Tag Archives: LG

FCC certifies strange new 7-inch Google tablet with an Nvidia Tegra CPU

This is rather intriguing: we love a good mystery just about as much as the next guy does, and this one seems to take the cake. We’ve received word that a rather strange 7-inch tablet has received FCC certification in the States – and has done so under Google’s aegis. We really think you should head on down to find out more about this mysterious Google tablet!

Curiouser and curiouser

The FCC listing is for a 7-inch device that’s powered by an NVIDIA Tegra chip. It also boasts global roaming with LTE – according to our source, it supports bands 2, 4, 5, 7 and 17.

Plus – and here’s quite probably the strangest part – it apparently has a battery that’s made by LG and which is quite a bit less powerful than can be expected for a tablet in this day and age. How weak is this battery? According to the listing, it’s all of 2,480 mAh. Sort of wimpy, especially considering that the current generation Nexus 7 has a battery that’s only a hair under 4,000 mAh.

As our source reveals, it falls under FCC ID A4R-NX74751, so those of you who might be inclined to take a look for yourselves (and we feel certain there are many of you), this is your cue to take a peek at this Google tablet!

The next Nexus 7?

While reading the report we couldn’t help but think whether this could be the next-generation Nexus 7. There’s more than one indication that this could be the new Nexus 7: the applicant listed is Google and this is going to be a 7-inch tablet – what else could it be?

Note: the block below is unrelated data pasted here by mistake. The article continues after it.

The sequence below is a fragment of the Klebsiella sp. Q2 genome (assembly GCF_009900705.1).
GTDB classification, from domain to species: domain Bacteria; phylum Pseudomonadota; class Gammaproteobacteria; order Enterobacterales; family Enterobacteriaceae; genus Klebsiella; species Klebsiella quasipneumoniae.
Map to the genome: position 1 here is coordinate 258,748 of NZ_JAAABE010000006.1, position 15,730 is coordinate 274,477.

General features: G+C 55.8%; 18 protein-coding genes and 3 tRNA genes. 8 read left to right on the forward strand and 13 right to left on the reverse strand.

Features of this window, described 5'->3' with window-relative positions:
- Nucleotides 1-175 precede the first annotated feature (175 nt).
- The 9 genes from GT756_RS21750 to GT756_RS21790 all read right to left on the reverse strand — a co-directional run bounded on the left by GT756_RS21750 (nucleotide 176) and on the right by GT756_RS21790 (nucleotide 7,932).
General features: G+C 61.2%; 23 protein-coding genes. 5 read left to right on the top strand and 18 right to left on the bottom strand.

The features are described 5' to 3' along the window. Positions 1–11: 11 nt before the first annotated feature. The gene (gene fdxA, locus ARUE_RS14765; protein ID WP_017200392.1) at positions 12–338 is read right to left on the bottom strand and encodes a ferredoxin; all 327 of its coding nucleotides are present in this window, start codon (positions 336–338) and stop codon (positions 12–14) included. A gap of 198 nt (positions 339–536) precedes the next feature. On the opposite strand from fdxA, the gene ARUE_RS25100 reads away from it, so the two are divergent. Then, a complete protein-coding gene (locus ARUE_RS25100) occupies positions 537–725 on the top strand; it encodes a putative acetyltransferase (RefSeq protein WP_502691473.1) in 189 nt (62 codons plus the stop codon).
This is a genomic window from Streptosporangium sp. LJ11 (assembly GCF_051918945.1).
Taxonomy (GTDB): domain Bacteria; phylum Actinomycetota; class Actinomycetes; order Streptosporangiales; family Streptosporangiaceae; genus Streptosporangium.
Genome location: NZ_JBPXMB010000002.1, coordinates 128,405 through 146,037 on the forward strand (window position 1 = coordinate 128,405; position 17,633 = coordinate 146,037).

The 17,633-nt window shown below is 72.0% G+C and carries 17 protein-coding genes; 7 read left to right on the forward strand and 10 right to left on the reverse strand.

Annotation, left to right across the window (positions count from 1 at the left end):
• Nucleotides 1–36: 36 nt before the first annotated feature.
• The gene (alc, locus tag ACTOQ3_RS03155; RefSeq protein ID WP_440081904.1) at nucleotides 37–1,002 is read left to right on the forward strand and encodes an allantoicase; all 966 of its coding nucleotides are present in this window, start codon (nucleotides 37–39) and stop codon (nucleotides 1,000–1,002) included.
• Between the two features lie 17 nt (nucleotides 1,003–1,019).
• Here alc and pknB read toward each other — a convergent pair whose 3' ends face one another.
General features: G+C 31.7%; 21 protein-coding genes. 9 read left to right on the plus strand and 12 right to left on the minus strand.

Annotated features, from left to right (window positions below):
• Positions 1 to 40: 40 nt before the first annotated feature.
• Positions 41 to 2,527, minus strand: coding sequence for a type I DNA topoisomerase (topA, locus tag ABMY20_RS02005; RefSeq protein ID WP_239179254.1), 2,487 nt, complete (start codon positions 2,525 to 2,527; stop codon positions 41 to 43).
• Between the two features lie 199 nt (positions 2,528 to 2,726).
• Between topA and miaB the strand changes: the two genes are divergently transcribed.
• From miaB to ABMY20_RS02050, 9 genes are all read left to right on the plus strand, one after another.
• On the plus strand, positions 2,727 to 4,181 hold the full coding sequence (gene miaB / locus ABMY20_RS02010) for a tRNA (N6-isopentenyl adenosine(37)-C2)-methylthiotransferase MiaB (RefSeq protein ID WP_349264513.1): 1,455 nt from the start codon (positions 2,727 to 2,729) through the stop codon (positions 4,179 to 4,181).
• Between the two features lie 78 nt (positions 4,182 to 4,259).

Additionally, this device needs to be seen against the backdrop of the other Nexus tablet-focused leaks we told you about previously – the Nexus 9, the “Nexus Foo”, and the “Volantis”, “Nexus 8.9” or “Flounder”. The last one in particular sounds quite mouthwatering – in a nutshell, if it’s for real, it’s going to be a powerhouse with a bright, beautiful screen – just the device for the Android fan who doesn’t want a Samsung Galaxy Tab. (No surprise if you believe the related rumor that this will be the launch device for Android L when it drops – purportedly – in Q4 2014.)

So where does that leave us? We’re not sure exactly. Let’s wait and see what else surfaces about this mysterious Google tablet – we’ll get back to you, yes?

via [Droid-Life]

source [FCC]

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iFixit tears down Android Wear

The folks at iFixit, if you remember them, are quite known for tearing down devices to know just how repairable said devices are (see them in action here, here, and here). This time around, they got their hands on two Android Wear devices, the Samsung Gear Live and the LG G Watch.

Android Wear – The iFixit teardown review

The first two devices to feature Google’s new OS on wearable devices have just shipped to, well, early adopters, but just what is Android Wear? It’s basically an Android operating system built to work on smaller devices like smartwatches.

Anyway, so how did the two devices shape up in the iFixit repairability scale? Pretty high. The Gear Live got an 8, while the LG G (try saying that 5 times, really fast) got a more than respectable 9 out of the possible 10. Interestingly, the watches sport nearly the same specs, save for a few differences.

The Gear Live sports a 1.63-inch Super AMOLED display with a 320 x 320 pixel resolution, which translates to 278 ppi. It features Bluetooth 4.0 LE, a heart rate monitor, a digital compass, an accelerometer, and a gyroscope. Its 300 mAh battery can reportedly last an entire day of use on a single full charge. The LG G watch, on the other hand, packs an ever-so-slightly bigger 1.65-inch IPS LCD display, a 400 mAh battery, Bluetooth 4.0, and the sensor trio (accelerometer, gyro, and compass).